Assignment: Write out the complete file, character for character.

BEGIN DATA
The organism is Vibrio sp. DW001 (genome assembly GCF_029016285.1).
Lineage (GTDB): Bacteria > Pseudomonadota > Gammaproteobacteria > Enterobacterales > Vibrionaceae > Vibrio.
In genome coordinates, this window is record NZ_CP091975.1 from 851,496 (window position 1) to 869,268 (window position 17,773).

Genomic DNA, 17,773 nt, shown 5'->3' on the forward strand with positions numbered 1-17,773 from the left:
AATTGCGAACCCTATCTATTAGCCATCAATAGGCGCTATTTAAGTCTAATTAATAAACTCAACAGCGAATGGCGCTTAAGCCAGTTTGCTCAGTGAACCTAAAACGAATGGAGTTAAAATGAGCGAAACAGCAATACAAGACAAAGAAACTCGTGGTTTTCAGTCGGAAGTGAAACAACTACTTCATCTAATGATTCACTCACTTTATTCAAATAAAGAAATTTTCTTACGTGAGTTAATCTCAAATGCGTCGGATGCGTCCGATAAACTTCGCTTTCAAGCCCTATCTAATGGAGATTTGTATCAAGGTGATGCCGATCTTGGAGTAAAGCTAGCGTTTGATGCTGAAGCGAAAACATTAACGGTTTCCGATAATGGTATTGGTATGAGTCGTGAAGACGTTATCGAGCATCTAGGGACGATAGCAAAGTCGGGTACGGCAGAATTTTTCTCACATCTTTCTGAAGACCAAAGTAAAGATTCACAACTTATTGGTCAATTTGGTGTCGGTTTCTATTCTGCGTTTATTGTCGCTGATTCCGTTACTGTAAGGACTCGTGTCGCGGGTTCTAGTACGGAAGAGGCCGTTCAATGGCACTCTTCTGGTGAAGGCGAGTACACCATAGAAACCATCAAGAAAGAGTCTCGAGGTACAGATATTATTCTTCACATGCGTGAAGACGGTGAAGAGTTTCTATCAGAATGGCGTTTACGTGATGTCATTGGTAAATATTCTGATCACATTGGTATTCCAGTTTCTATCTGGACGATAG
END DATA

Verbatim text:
The organism is Vibrio sp. DW001 (genome assembly GCF_029016285.1).
Lineage (GTDB): Bacteria > Pseudomonadota > Gammaproteobacteria > Enterobacterales > Vibrionaceae > Vibrio.
In genome coordinates, this window is record NZ_CP091975.1 from 851,496 (window position 1) to 869,268 (window position 17,773).

Genomic DNA, 17,773 nt, shown 5'->3' on the forward strand with positions numbered 1-17,773 from the left:
AATTGCGAACCCTATCTATTAGCCATCAATAGGCGCTATTTAAGTCTAATTAATAAACTCAACAGCGAATGGCGCTTAAGCCAGTTTGCTCAGTGAACCTAAAACGAATGGAGTTAAAATGAGCGAAACAGCAATACAAGACAAAGAAACTCGTGGTTTTCAGTCGGAAGTGAAACAACTACTTCATCTAATGATTCACTCACTTTATTCAAATAAAGAAATTTTCTTACGTGAGTTAATCTCAAATGCGTCGGATGCGTCCGATAAACTTCGCTTTCAAGCCCTATCTAATGGAGATTTGTATCAAGGTGATGCCGATCTTGGAGTAAAGCTAGCGTTTGATGCTGAAGCGAAAACATTAACGGTTTCCGATAATGGTATTGGTATGAGTCGTGAAGACGTTATCGAGCATCTAGGGACGATAGCAAAGTCGGGTACGGCAGAATTTTTCTCACATCTTTCTGAAGACCAAAGTAAAGATTCACAACTTATTGGTCAATTTGGTGTCGGTTTCTATTCTGCGTTTATTGTCGCTGATTCCGTTACTGTAAGGACTCGTGTCGCGGGTTCTAGTACGGAAGAGGCCGTTCAATGGCACTCTTCTGGTGAAGGCGAGTACACCATAGAAACCATCAAGAAAGAGTCTCGAGGTACAGATATTATTCTTCACATGCGTGAAGACGGTGAAGAGTTTCTATCAGAATGGCGTTTACGTGATGTCATTGGTAAATATTCTGATCACATTGGTATTCCAGTTTCTATCTGGACGATAG